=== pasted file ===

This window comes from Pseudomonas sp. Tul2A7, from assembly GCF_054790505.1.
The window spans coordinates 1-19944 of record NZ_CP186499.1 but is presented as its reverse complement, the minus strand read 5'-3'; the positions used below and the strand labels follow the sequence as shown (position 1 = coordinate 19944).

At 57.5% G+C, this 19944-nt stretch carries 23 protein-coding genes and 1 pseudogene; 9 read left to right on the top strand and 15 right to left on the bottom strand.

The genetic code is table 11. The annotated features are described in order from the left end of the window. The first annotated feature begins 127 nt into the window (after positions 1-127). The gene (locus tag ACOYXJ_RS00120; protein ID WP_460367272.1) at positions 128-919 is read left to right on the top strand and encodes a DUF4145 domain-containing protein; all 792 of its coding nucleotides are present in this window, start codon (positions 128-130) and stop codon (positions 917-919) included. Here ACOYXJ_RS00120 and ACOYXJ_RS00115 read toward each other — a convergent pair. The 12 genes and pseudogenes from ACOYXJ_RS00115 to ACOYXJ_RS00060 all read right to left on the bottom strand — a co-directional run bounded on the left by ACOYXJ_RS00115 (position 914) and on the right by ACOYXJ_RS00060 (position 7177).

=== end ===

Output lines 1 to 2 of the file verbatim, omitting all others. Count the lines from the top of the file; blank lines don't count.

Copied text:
This window comes from Pseudomonas sp. Tul2A7, from assembly GCF_054790505.1.
The window spans coordinates 1-19944 of record NZ_CP186499.1 but is presented as its reverse complement, the minus strand read 5'-3'; the positions used below and the strand labels follow the sequence as shown (position 1 = coordinate 19944).